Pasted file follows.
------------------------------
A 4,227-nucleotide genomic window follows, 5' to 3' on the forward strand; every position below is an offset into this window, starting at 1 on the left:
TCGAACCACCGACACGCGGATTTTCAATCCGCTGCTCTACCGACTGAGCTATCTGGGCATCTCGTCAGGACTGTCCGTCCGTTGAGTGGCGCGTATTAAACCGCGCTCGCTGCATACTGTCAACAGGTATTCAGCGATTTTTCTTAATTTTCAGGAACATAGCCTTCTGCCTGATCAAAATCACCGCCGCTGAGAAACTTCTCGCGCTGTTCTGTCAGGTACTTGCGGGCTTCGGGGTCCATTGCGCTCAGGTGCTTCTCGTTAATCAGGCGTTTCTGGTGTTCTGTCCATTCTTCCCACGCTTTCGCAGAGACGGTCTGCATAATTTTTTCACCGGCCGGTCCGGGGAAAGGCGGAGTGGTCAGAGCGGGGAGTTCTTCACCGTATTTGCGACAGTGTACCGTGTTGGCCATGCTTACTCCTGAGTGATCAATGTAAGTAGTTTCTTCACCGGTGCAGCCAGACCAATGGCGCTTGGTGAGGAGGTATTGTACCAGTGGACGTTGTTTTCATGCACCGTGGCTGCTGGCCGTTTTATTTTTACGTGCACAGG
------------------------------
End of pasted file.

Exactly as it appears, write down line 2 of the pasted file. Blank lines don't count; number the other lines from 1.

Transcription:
TCGAACCACCGACACGCGGATTTTCAATCCGCTGCTCTACCGACTGAGCTATCTGGGCATCTCGTCAGGACTGTCCGTCCGTTGAGTGGCGCGTATTAAACCGCGCTCGCTGCATACTGTCAACAGGTATTCAGCGATTTTTCTTAATTTTCAGGAACATAGCCTTCTGCCTGATCAAAATCACCGCCGCTGAGAAACTTCTCGCGCTGTTCTGTCAGGTACTTGCGGGCTTCGGGGTCCATTGCGCTCAGGTGCTTCTCGTTAATCAGGCGTTTCTGGTGTTCTGTCCATTCTTCCCACGCTTTCGCAGAGACGGTCTGCATAATTTTTTCACCGGCCGGTCCGGGGAAAGGCGGAGTGGTCAGAGCGGGGAGTTCTTCACCGTATTTGCGACAGTGTACCGTGTTGGCCATGCTTACTCCTGAGTGATCAATGTAAGTAGTTTCTTCACCGGTGCAGCCAGACCAATGGCGCTTGGTGAGGAGGTATTGTACCAGTGGACGTTGTTTTCATGCACCGTGGCTGCTGGCCGTTTTATTTTTACGTGCACAGG